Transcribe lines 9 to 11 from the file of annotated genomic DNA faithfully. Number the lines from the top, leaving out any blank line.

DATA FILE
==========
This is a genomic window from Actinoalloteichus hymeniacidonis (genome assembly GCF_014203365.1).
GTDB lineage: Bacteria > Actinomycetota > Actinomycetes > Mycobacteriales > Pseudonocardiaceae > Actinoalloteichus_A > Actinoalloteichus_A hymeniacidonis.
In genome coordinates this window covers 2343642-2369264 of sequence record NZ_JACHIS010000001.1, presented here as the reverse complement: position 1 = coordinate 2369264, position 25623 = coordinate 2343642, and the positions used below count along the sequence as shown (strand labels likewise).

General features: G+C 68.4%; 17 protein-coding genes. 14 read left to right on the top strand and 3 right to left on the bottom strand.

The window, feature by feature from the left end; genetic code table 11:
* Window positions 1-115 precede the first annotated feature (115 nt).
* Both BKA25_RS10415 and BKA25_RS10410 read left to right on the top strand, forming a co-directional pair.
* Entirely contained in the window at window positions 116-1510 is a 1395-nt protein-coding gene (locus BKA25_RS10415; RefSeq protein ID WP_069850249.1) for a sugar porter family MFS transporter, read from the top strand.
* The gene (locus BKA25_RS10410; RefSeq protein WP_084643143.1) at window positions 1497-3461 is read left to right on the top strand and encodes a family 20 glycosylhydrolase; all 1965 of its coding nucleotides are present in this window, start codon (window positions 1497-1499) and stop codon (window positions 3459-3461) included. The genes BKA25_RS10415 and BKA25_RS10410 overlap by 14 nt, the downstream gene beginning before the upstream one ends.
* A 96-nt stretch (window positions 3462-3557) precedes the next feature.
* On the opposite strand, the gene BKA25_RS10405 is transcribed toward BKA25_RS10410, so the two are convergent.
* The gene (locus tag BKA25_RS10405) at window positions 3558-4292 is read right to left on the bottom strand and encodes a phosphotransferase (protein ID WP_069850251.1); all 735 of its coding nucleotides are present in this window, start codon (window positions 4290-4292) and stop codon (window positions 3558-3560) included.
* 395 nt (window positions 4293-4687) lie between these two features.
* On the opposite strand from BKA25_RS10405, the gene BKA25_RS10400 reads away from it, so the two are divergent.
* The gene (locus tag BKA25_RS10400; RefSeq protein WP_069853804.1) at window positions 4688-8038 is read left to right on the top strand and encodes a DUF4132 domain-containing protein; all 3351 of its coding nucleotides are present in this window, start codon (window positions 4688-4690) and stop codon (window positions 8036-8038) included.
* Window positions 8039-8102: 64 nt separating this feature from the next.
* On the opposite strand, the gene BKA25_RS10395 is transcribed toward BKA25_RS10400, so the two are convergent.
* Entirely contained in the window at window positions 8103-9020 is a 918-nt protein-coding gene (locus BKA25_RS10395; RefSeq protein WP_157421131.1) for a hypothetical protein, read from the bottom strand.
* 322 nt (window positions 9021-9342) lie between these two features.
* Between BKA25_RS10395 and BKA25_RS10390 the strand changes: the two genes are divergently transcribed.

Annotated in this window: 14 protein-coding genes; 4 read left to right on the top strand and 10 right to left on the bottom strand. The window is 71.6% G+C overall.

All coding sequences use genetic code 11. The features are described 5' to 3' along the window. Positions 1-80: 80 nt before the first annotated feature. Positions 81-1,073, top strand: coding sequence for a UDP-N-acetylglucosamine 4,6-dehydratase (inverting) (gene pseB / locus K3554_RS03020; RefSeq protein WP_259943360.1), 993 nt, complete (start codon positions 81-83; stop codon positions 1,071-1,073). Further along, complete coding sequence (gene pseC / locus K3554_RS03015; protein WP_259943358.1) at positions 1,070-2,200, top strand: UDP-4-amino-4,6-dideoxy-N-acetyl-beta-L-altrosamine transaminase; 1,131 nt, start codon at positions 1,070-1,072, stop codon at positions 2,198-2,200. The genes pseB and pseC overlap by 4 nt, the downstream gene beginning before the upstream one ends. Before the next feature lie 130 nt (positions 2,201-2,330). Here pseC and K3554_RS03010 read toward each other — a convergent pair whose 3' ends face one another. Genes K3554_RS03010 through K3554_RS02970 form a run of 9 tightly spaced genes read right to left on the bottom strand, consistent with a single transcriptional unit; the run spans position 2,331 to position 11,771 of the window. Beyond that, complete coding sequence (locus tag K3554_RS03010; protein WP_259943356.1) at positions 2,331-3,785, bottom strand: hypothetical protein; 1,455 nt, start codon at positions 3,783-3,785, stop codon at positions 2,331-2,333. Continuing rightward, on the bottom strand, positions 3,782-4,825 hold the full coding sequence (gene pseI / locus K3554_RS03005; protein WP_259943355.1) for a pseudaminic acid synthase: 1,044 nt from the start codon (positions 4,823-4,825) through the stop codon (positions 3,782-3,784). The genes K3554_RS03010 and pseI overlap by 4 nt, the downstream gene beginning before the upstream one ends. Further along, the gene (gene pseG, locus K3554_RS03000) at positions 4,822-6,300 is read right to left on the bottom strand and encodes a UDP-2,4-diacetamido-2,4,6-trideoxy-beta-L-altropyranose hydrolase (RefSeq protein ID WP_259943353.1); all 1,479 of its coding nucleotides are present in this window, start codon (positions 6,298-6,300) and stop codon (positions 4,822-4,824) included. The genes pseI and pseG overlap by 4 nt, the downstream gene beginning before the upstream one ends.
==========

* The gene (locus BKA25_RS10410; RefSeq protein WP_084643143.1) at window positions 1497-3461 is read left to right on the top strand and encodes a family 20 glycosylhydrolase; all 1965 of its coding nucleotides are present in this window, start codon (window positions 1497-1499) and stop codon (window positions 3459-3461) included. The genes BKA25_RS10415 and BKA25_RS10410 overlap by 14 nt, the downstream gene beginning before the upstream one ends.
* A 96-nt stretch (window positions 3462-3557) precedes the next feature.
* On the opposite strand, the gene BKA25_RS10405 is transcribed toward BKA25_RS10410, so the two are convergent.